JT: My word is "ecology of the inscape." I started thinking about the word inscape as contrasted to the landscape, or the outscape. The metaphor I've been working with a lot is that when we are confronted with difficult material - anger and so on - the essential contribution of contemplative practice is that we are the landscape and not the storm. Anger, for example, will sweep through and the energy of anger can go ahead and move right through. Our mistake is to identify with the storm and forget we're the landscape. That metaphor is what opened the notion of ecology of the inscape for me. I began thinking of all our emotions, thoughts, bodily sensations, traumas, and everything as the population of being in our inner landscape, or inscape. When you start to think about it in that way, it's quite interesting because you can then see that natural selection occurs in the world of the inscape on those populations of thoughts, feelings and emotions, just as it does in the external landscape. And there is an evolution that goes on internally as well. you can begin to control your evolution toward how you want to be. That really is the notion of the ecology of the inscape - that you can begin to see evolution toward a more open, spacious, loving nature. And you can begin to control the natural selection with your intention and your practice.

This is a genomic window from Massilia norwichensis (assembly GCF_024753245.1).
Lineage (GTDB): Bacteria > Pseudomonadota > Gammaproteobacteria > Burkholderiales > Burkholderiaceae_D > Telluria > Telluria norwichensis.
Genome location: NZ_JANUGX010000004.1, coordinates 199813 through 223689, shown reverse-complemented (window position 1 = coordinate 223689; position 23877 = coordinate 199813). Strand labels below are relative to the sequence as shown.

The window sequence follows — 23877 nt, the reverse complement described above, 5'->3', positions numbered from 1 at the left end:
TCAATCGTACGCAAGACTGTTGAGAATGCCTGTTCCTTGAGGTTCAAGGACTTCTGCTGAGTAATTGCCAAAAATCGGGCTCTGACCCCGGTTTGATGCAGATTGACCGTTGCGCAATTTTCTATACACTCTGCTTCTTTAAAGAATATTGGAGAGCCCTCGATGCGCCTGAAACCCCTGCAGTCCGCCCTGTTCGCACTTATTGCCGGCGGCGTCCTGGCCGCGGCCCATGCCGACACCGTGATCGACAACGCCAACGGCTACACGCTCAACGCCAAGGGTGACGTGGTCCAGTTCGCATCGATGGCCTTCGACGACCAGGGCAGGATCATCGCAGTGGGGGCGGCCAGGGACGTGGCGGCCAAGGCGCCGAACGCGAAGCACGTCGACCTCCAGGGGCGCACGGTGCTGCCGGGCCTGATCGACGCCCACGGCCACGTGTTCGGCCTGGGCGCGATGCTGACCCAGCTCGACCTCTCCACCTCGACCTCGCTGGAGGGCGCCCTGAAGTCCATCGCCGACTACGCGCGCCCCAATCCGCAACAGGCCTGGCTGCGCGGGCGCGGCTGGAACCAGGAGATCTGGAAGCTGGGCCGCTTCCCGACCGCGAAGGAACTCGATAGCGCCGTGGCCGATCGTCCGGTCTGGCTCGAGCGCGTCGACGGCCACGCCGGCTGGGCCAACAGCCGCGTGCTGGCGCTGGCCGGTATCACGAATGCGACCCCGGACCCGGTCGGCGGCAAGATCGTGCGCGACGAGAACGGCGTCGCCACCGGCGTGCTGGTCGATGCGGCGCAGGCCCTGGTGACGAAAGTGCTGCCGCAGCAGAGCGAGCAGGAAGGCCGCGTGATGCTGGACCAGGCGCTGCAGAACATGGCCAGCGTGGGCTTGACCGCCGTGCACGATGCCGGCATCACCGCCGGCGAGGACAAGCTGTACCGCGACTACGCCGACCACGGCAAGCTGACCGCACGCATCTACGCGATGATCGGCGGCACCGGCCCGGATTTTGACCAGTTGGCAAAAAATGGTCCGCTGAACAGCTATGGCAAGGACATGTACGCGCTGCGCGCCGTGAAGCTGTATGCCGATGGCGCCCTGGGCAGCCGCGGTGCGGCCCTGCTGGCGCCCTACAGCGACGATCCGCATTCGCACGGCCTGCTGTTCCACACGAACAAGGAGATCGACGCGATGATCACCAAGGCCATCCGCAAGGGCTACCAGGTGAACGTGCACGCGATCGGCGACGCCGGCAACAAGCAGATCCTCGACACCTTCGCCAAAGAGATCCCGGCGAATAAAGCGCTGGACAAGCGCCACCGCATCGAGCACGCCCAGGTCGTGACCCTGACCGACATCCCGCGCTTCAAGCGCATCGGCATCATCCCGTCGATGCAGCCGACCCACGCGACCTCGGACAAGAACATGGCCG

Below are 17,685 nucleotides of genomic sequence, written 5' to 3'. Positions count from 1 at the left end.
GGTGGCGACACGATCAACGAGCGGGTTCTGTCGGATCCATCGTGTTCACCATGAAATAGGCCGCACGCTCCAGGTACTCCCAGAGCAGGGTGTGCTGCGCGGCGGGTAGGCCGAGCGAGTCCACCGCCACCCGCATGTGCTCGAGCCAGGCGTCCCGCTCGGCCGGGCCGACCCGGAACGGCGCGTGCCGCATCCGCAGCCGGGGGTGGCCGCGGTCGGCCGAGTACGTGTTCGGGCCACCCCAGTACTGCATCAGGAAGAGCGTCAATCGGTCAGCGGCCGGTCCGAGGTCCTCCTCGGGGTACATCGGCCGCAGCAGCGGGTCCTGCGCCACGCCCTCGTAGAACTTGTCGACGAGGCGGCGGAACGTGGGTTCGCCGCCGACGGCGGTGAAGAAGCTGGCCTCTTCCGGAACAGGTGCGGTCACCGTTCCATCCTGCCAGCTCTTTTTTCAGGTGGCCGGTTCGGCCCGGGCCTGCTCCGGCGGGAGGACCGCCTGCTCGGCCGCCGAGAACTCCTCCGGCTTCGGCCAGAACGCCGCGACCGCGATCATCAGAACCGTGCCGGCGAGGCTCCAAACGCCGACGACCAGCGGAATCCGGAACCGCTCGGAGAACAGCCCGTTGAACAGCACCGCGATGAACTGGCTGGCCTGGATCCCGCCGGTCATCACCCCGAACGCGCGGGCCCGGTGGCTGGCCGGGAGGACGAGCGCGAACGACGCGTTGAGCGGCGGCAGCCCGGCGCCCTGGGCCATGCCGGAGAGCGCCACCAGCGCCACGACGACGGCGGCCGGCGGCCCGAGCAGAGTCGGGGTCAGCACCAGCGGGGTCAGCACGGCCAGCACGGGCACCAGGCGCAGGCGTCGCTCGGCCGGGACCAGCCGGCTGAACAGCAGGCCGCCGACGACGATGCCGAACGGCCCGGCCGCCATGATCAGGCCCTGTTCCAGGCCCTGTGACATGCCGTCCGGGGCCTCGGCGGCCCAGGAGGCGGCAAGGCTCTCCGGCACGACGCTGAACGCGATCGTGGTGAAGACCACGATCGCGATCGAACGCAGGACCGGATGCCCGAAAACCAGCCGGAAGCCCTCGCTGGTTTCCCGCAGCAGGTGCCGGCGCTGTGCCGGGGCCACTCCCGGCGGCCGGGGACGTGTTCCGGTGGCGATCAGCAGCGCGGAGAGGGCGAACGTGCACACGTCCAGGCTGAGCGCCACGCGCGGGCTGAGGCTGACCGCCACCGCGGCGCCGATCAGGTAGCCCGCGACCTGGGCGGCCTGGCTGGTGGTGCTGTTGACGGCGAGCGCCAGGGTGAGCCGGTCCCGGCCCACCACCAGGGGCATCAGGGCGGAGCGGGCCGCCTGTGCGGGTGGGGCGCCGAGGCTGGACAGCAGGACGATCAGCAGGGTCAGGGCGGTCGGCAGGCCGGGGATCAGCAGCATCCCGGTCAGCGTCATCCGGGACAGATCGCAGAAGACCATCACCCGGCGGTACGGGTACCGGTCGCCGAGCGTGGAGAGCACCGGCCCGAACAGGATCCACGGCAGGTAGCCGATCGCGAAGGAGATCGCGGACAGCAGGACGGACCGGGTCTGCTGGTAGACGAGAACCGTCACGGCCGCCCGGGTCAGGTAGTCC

James Thornton's

<105164.2261@compuserve.com> book, Radical Confidence: A Field Guide to the Soul, will be published by Dutton Penguin in Fall 1997.